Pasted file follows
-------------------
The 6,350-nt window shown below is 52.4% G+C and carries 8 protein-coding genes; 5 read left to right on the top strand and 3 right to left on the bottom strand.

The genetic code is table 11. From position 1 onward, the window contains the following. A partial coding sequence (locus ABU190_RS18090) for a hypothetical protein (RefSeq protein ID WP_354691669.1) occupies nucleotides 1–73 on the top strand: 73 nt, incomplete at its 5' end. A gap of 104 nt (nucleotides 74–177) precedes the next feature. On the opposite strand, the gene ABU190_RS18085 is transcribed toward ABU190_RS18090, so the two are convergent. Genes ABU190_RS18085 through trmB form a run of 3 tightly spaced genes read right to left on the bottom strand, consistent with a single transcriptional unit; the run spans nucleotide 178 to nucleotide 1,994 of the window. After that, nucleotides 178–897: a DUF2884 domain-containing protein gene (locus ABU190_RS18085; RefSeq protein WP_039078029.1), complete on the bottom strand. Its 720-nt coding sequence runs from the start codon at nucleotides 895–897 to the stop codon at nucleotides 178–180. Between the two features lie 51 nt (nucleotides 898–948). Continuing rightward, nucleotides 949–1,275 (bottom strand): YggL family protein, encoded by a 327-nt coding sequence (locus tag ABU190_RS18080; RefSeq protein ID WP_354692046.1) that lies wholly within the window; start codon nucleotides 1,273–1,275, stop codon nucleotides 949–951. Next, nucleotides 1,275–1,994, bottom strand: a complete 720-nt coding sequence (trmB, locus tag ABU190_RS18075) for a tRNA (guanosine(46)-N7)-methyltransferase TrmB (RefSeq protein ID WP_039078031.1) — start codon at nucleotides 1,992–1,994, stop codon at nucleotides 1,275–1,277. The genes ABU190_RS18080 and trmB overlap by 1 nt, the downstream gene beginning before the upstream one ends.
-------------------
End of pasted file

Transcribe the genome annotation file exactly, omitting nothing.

The 6,350-nt window shown below is 52.4% G+C and carries 8 protein-coding genes; 5 read left to right on the top strand and 3 right to left on the bottom strand.

The genetic code is table 11. From position 1 onward, the window contains the following. A partial coding sequence (locus ABU190_RS18090) for a hypothetical protein (RefSeq protein ID WP_354691669.1) occupies nucleotides 1–73 on the top strand: 73 nt, incomplete at its 5' end. A gap of 104 nt (nucleotides 74–177) precedes the next feature. On the opposite strand, the gene ABU190_RS18085 is transcribed toward ABU190_RS18090, so the two are convergent. Genes ABU190_RS18085 through trmB form a run of 3 tightly spaced genes read right to left on the bottom strand, consistent with a single transcriptional unit; the run spans nucleotide 178 to nucleotide 1,994 of the window. After that, nucleotides 178–897: a DUF2884 domain-containing protein gene (locus ABU190_RS18085; RefSeq protein WP_039078029.1), complete on the bottom strand. Its 720-nt coding sequence runs from the start codon at nucleotides 895–897 to the stop codon at nucleotides 178–180. Between the two features lie 51 nt (nucleotides 898–948). Continuing rightward, nucleotides 949–1,275 (bottom strand): YggL family protein, encoded by a 327-nt coding sequence (locus tag ABU190_RS18080; RefSeq protein ID WP_354692046.1) that lies wholly within the window; start codon nucleotides 1,273–1,275, stop codon nucleotides 949–951. Next, nucleotides 1,275–1,994, bottom strand: a complete 720-nt coding sequence (trmB, locus tag ABU190_RS18075) for a tRNA (guanosine(46)-N7)-methyltransferase TrmB (RefSeq protein ID WP_039078031.1) — start codon at nucleotides 1,992–1,994, stop codon at nucleotides 1,275–1,277. The genes ABU190_RS18080 and trmB overlap by 1 nt, the downstream gene beginning before the upstream one ends.